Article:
|News and media|
Winning school art on display in HamiltonHamilton Boys High School student Hamish Carter tonight (announced at 5pm) took out the inaugural Waikato Transfusion secondary schools’ painting competition.
His work will hang for a month in Waikato Museum at the Transfusion exhibition with 113 other entries from Waikato student artists. The students donated their artworks as part of the competition to Waikato District Health Board to hang in its five hospitals.
Hamish’s winning work will be inside level one of the new entry building while the others already have walls waiting for them in one of our Health Waikato hospitals in Hamilton, Thames, Te Kuiti, Taumarunui or Tokoroa.
Organiser James Sutherland, head of art at Hamilton Boys’ High School, said there were some “wonderful pieces of work” entered.
“They’re all entirely appropriate and will look good on the hospitals’ walls.”
Health Waikato chief operating officer Jan Adams, who presented the awards at Waikato Museum, said the quality of the art was outstanding.
“Influencing the lives of others for the better, is part of what being an artist is all about.
“As clinicians we know the impact art has on people, particularly those who may be ill or recovering in our hospitals. What’s we often don’t appreciate is that many people visiting our hospitals are under stress or concerned for their loved ones and sometimes a piece of work from a young artist lifts their spirits.
“I know the student art that hangs in Waikato Hospital already provides a tonic for the 4500 staff who work here. We also have more than 316,000 outpatient visitors every year, 80,000 attendances to the emergency department and 68,000 admissions. On any day about 5300 people visit Waikato Hospital,” said Mrs Adams.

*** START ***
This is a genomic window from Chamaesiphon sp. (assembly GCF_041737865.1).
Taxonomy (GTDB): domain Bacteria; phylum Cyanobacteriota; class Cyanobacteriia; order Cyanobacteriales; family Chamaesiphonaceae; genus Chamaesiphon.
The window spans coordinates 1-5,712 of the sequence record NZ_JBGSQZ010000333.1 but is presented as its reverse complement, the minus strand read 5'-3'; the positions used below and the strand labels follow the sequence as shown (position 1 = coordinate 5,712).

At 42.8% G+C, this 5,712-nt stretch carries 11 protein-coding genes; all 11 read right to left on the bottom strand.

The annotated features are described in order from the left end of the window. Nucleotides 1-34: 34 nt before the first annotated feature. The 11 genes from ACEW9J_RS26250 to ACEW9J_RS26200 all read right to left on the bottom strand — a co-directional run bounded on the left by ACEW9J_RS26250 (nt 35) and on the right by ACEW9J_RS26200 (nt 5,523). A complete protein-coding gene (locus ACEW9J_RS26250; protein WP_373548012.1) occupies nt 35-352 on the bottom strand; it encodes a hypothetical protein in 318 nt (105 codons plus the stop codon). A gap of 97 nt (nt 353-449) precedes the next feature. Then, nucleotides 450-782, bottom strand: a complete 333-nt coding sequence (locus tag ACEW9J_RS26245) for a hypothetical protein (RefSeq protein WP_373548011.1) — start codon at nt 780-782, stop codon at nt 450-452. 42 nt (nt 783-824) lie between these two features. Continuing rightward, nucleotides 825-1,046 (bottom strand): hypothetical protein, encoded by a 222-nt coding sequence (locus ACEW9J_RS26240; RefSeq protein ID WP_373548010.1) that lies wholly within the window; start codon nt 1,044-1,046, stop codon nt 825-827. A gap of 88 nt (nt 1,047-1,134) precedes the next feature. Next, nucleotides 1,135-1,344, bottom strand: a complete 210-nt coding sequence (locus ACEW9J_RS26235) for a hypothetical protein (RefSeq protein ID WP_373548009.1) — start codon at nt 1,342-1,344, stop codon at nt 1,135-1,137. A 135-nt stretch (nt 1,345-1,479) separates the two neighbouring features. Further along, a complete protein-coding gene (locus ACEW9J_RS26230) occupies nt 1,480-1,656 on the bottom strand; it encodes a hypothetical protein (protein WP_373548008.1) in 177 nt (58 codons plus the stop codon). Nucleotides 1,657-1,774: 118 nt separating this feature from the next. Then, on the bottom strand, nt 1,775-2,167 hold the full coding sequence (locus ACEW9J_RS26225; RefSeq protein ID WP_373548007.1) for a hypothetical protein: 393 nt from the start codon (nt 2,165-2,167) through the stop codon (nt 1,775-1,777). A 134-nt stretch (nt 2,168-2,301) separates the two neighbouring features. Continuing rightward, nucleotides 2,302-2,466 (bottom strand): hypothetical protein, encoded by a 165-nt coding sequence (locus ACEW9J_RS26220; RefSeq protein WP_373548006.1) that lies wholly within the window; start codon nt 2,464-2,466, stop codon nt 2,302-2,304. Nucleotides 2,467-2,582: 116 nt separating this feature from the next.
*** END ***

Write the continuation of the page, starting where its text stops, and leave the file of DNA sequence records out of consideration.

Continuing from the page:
“That’s quite an audience for these talented young artists.”
The competition is an extension of a five-year collaboration between Waikato DHB and Hamilton Boys’ High School. Mr Sutherland came up with the idea of getting his
students to donate their work to Waikato Hospital five years ago, when his son was born there.
More than 80 student works already hang in Waikato Hospital as part of an initiative aimed at showing the power of art and the power of an artist to influence the lives of others for the better.
This year the opportunity opened up to involve all other secondary schools in the Waikato DHB region.
By donating artwork to Waikato DHB young artists are assured of public appreciation of their work in hospitals, and be doubly sure that their art will make a real and lasting impact on the lives of others.
The competition was open to Year 12 and 13 painting students. Students had the freedom of painting whatever they liked provided they did not produce artworks likely to offend the wide range of people who attend the hospital.
Further details: http://www.waikatodhb.govt.nz/events/pageid/2145843389/Schools_painting_competition
Prizes were in the form of art materials and related merchandise from the following:
First prize Wintec one year’s fees:Hamish Carter, Hamilton Boys' High School
Other prizes:PricewaterhouseCoopers prizes - art vouchers
Georgi Rosendaal, Sacred Heart Girls' College
Wiremu Mackie, Hamilton Boys' High School
Kate Wardlaw, Sacred Heart Girls' College
National Art Supplies prizes - art materials
Tomairangi Tapu, Te Awamutu College
Elisabeth Stevenson, Hamilton Christian School
Kendall Watt, Sacred Heart Girls' College
Neihana Rua, Hamilton's Fraser High School
Schools' prize: Sacred Heart Girls' College
Warehouse Stationery prize
Billy Zhou, Hamilton's Fraser High School
School Supplies Prizes
Salome Theron, Hamilton Christian School
Amy Rutten, Sacred Heart Girls' College
The Framing Workshop Prize
Kristina Fransen, Sacred Heart Girls' College
Hamilton Boys' High School prize of art materials
Simeon Teem, Hamilton Boys' High School
Date: 3 July 2009
Mary Anne Gill
Media and Communications
Waikato District Health Board
Ph: 07 834 3684
Fax: 07 839 8680
Mobile: 021 705 213